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February 27, 2006

-- Travel --

Having it all in Hawaii

By Sean Soltys

You can’t beat the paradise of Hawaii.

My family’s taken many great vacations over the years, but our trip to Hawaii – filled with spectacular sights and exhilarating experiences– topped them all. From the views off 500 ft. cliffs overlooking water, parasailing 800 ft. in the air and catching a wave in Maui’s surf, Hawaii was an awesome experience.

Instead of island hopping like some travelers, we chose to remain on Maui for the duration of our stay. Besides the fact that it costs an arm, a leg, and a few toes for a family of six to catch a flight every few days, we heard that Maui was the most authentic island of them all. We weren’t disappointed.

 

We stayed on Maui for 11 days in the wonderful town of Ka’anapali at a resort named the Ka’anapali Ali’i. “Ali’i” means “royalty” in Hawaiian and that’s exactly how they treated us.

Our condo had three bedrooms, a kitchen and dining room, a living room, two bathrooms, and our own lanai, which is a private porch. Luckily, the condo had more televisions than Best Buy, so I was able to keep up with all of the important sports news throughout the trip. Even in paradise, priorities are important.

I went snorkeling at many great locations around the island. One of the most crowded snorkeling places was right at the end of Ka’anapali beach at a rock named “Black Rock.”

I’m not going to share with you what color the rock was, but I will say the snorkeling was indeed popular. With more humans floating around than fish, the snorkeling was decent, but not top notch. I saw only one turtle and a limited number of fish.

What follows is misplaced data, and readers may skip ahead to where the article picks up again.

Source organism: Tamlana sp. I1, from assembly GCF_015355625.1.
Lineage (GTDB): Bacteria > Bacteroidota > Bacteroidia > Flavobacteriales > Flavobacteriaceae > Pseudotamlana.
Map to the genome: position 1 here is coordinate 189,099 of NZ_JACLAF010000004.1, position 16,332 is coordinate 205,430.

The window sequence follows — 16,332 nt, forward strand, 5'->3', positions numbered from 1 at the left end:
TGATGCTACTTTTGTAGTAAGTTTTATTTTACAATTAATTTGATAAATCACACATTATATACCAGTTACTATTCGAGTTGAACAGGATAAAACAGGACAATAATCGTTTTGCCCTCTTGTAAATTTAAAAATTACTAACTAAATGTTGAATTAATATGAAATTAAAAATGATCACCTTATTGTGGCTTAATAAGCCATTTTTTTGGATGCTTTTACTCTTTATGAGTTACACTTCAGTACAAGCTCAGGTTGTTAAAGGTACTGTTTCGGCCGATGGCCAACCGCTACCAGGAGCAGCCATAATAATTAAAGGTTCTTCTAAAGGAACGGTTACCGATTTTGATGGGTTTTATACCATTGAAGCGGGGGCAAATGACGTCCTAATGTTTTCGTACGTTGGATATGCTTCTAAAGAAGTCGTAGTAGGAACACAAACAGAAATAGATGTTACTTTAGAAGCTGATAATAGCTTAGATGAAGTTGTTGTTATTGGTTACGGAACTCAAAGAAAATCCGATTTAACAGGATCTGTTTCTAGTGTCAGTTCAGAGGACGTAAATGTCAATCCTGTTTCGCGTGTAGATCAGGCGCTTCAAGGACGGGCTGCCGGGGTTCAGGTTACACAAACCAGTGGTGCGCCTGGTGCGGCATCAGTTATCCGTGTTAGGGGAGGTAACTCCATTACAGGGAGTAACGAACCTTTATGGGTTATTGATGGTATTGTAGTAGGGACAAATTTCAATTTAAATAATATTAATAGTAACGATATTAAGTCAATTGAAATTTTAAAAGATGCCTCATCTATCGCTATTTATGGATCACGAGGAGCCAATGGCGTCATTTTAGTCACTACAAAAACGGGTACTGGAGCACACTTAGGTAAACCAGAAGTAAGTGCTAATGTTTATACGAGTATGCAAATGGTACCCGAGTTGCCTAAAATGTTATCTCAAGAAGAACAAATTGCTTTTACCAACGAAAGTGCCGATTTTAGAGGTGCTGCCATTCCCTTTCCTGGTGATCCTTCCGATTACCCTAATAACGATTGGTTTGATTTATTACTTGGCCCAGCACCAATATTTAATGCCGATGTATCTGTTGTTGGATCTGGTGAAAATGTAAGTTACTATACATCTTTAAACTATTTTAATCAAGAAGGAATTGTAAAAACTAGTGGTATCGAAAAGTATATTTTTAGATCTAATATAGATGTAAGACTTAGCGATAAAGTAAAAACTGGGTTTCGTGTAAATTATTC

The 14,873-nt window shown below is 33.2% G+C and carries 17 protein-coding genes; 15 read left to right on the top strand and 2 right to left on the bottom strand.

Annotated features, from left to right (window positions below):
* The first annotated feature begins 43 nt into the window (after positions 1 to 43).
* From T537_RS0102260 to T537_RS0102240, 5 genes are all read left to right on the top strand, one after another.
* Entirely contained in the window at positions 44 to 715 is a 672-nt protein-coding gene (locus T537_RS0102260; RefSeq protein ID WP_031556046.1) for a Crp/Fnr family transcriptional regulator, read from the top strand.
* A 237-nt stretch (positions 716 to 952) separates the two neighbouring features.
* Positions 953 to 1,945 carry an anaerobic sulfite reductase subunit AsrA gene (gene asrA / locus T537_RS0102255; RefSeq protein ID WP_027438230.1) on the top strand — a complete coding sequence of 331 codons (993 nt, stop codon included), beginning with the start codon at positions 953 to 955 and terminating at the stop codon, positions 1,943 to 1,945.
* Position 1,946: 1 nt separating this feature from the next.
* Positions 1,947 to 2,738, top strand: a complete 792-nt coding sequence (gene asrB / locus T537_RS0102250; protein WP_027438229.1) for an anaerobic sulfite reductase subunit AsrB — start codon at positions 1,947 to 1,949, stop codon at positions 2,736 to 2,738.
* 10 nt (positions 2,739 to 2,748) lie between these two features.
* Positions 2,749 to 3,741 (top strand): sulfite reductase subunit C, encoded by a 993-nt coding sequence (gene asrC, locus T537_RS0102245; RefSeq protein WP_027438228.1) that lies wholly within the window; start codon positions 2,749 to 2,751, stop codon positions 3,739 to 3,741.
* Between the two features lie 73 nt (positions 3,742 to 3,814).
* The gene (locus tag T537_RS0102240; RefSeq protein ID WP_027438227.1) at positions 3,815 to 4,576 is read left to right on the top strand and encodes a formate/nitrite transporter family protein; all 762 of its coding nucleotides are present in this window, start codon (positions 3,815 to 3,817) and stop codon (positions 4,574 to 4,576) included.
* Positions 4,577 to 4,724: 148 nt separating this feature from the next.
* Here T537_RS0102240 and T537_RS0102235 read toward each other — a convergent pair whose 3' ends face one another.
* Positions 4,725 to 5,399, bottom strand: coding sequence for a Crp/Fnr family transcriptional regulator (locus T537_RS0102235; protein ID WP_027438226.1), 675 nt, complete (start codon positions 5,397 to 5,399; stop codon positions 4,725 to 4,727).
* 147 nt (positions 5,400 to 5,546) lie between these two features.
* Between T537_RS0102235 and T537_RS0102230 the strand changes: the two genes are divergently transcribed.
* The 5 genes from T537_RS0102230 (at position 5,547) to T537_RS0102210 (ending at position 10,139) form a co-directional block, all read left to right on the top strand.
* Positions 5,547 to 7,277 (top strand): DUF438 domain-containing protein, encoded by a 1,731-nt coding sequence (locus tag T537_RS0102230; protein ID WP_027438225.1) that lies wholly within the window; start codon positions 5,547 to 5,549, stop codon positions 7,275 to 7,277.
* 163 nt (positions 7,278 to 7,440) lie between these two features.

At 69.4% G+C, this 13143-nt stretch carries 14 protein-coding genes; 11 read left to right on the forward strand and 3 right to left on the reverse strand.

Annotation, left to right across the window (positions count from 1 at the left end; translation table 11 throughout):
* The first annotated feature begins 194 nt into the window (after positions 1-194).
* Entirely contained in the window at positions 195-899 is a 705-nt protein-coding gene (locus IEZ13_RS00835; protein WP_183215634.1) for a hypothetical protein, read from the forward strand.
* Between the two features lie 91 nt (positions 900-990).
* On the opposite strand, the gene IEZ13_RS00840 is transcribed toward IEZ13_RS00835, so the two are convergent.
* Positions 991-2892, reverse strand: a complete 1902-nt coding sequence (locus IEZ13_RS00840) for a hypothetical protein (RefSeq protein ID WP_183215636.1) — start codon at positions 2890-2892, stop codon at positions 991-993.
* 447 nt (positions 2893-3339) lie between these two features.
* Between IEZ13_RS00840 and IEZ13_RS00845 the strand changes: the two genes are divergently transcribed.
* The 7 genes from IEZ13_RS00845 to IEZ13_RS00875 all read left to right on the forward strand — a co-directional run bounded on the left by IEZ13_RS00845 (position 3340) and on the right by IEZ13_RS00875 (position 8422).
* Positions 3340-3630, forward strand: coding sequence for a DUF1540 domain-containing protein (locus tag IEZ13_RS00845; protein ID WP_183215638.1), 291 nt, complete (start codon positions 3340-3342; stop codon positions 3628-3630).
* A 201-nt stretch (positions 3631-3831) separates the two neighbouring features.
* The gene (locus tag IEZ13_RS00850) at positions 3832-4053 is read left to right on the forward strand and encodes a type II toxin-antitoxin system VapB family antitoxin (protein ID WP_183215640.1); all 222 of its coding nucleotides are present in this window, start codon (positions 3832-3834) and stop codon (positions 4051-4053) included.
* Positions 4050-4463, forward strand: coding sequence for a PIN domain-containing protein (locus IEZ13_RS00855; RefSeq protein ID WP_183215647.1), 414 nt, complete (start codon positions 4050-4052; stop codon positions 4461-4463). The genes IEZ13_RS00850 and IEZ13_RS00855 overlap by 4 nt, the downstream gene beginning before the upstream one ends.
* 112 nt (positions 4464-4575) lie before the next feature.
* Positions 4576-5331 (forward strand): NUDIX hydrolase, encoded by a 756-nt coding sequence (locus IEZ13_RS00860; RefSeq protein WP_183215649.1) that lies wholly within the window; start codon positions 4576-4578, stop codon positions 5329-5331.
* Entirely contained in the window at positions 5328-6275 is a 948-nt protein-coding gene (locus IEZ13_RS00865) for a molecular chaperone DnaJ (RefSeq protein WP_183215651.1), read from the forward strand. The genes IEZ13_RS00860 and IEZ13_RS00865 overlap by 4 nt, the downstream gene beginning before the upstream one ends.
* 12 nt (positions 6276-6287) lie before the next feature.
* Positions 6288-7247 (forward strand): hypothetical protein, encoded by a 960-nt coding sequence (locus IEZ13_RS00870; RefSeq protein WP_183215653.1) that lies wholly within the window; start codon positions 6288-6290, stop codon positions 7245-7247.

I might have enjoyed it more had I not had an unexplained goggle malfunction within 15 minutes that left me unable to snorkel.

Probably the best snorkeling I saw in Maui was at a very remote and hard to find black sand beach named, naturally, Black Sand Beach. Instead of a crowd, there were only about five people snorkeling – six if you count the man with a Speedo and goggles in the shallow water.

It may have been empty because the rocks covering the seafloor made it a poor beach for swimming. When my dad and I swam around a large rock formation that separated the beach from the scuba area, we were amazed by all the colorful fish and the large sea turtles. As we swam into a little area surrounded by rocks on three sides, there were at least four turtles, each about four feet long, within 15 feet of us. At one point, my dad looked to his right and discovered that a turtle was swimming right next to him, prompting him to scream underwater and swallow a mouthful of salt water.

What’s Hawaii without catching a wave? Along with my sisters and my dad, I took surfing lessons. After the initial “safety lesson” on shore, we set out to hang 10.

During the “safety lesson,” I learned two valuable lessons: Sitting on a surfboard for over five minutes can be extremely uncomfortable, and using a surf-school’s supplied rash-protecting shirt is a bad idea if you have a sense of smell. With a bit of a push from our instructor, we all managed to get up a few times while my little brother and my mom cheered embarrassingly loud from the jetty.